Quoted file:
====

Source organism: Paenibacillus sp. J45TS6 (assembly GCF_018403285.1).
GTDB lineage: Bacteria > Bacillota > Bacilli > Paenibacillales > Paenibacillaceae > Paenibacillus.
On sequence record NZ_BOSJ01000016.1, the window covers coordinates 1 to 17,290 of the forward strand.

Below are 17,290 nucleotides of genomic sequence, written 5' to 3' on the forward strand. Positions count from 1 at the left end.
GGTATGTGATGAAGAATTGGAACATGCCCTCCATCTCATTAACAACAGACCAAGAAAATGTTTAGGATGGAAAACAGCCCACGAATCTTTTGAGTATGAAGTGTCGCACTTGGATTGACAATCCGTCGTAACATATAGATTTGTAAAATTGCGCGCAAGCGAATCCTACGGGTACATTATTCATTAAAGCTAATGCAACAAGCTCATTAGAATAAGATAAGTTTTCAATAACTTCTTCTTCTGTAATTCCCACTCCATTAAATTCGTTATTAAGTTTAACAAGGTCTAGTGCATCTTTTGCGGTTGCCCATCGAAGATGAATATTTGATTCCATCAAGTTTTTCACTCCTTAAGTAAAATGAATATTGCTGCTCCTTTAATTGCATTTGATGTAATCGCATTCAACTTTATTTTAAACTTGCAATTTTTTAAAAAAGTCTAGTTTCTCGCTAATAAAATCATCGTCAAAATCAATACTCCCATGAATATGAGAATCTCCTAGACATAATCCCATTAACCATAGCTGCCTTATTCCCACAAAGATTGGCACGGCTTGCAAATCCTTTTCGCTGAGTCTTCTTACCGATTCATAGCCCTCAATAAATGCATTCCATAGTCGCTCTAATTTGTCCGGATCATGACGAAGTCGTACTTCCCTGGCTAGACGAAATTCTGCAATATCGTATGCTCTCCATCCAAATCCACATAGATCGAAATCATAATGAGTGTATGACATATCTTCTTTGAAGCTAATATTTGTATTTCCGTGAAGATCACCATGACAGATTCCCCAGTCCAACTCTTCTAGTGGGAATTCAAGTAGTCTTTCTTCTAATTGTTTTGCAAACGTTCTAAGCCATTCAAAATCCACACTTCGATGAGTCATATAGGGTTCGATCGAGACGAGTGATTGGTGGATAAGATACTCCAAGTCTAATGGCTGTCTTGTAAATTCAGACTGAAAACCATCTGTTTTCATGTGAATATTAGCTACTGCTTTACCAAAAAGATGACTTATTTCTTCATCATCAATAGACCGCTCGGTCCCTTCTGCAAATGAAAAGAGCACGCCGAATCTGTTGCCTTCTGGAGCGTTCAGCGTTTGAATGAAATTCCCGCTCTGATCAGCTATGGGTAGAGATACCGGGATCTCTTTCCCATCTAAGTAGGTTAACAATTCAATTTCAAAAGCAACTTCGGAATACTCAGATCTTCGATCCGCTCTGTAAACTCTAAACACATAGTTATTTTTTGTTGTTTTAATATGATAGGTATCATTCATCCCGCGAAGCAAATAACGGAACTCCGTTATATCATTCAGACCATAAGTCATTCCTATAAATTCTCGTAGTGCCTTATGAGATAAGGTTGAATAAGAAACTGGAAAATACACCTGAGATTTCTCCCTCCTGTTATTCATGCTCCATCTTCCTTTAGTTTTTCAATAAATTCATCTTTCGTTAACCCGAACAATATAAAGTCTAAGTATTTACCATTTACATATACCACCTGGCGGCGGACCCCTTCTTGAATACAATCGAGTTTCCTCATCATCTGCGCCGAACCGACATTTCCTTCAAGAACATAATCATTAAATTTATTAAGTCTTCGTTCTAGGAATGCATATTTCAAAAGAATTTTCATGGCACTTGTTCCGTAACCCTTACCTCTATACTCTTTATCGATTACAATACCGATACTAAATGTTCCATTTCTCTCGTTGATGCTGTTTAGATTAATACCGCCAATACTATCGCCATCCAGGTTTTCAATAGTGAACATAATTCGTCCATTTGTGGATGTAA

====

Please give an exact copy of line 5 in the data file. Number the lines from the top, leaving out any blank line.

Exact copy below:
GGTATGTGATGAAGAATTGGAACATGCCCTCCATCTCATTAACAACAGACCAAGAAAATGTTTAGGATGGAAAACAGCCCACGAATCTTTTGAGTATGAAGTGTCGCACTTGGATTGACAATCCGTCGTAACATATAGATTTGTAAAATTGCGCGCAAGCGAATCCTACGGGTACATTATTCATTAAAGCTAATGCAACAAGCTCATTAGAATAAGATAAGTTTTCAATAACTTCTTCTTCTGTAATTCCCACTCCATTAAATTCGTTATTAAGTTTAACAAGGTCTAGTGCATCTTTTGCGGTTGCCCATCGAAGATGAATATTTGATTCCATCAAGTTTTTCACTCCTTAAGTAAAATGAATATTGCTGCTCCTTTAATTGCATTTGATGTAATCGCATTCAACTTTATTTTAAACTTGCAATTTTTTAAAAAAGTCTAGTTTCTCGCTAATAAAATCATCGTCAAAATCAATACTCCCATGAATATGAGAATCTCCTAGACATAATCCCATTAACCATAGCTGCCTTATTCCCACAAAGATTGGCACGGCTTGCAAATCCTTTTCGCTGAGTCTTCTTACCGATTCATAGCCCTCAATAAATGCATTCCATAGTCGCTCTAATTTGTCCGGATCATGACGAAGTCGTACTTCCCTGGCTAGACGAAATTCTGCAATATCGTATGCTCTCCATCCAAATCCACATAGATCGAAATCATAATGAGTGTATGACATATCTTCTTTGAAGCTAATATTTGTATTTCCGTGAAGATCACCATGACAGATTCCCCAGTCCAACTCTTCTAGTGGGAATTCAAGTAGTCTTTCTTCTAATTGTTTTGCAAACGTTCTAAGCCATTCAAAATCCACACTTCGATGAGTCATATAGGGTTCGATCGAGACGAGTGATTGGTGGATAAGATACTCCAAGTCTAATGGCTGTCTTGTAAATTCAGACTGAAAACCATCTGTTTTCATGTGAATATTAGCTACTGCTTTACCAAAAAGATGACTTATTTCTTCATCATCAATAGACCGCTCGGTCCCTTCTGCAAATGAAAAGAGCACGCCGAATCTGTTGCCTTCTGGAGCGTTCAGCGTTTGAATGAAATTCCCGCTCTGATCAGCTATGGGTAGAGATACCGGGATCTCTTTCCCATCTAAGTAGGTTAACAATTCAATTTCAAAAGCAACTTCGGAATACTCAGATCTTCGATCCGCTCTGTAAACTCTAAACACATAGTTATTTTTTGTTGTTTTAATATGATAGGTATCATTCATCCCGCGAAGCAAATAACGGAACTCCGTTATATCATTCAGACCATAAGTCATTCCTATAAATTCTCGTAGTGCCTTATGAGATAAGGTTGAATAAGAAACTGGAAAATACACCTGAGATTTCTCCCTCCTGTTATTCATGCTCCATCTTCCTTTAGTTTTTCAATAAATTCATCTTTCGTTAACCCGAACAATATAAAGTCTAAGTATTTACCATTTACATATACCACCTGGCGGCGGACCCCTTCTTGAATACAATCGAGTTTCCTCATCATCTGCGCCGAACCGACATTTCCTTCAAGAACATAATCATTAAATTTATTAAGTCTTCGTTCTAGGAATGCATATTTCAAAAGAATTTTCATGGCACTTGTTCCGTAACCCTTACCTCTATACTCTTTATCGATTACAATACCGATACTAAATGTTCCATTTCTCTCGTTGATGCTGTTTAGATTAATACCGCCAATACTATCGCCATCCAGGTTTTCAATAGTGAACATAATTCGTCCATTTGTGGATGTAA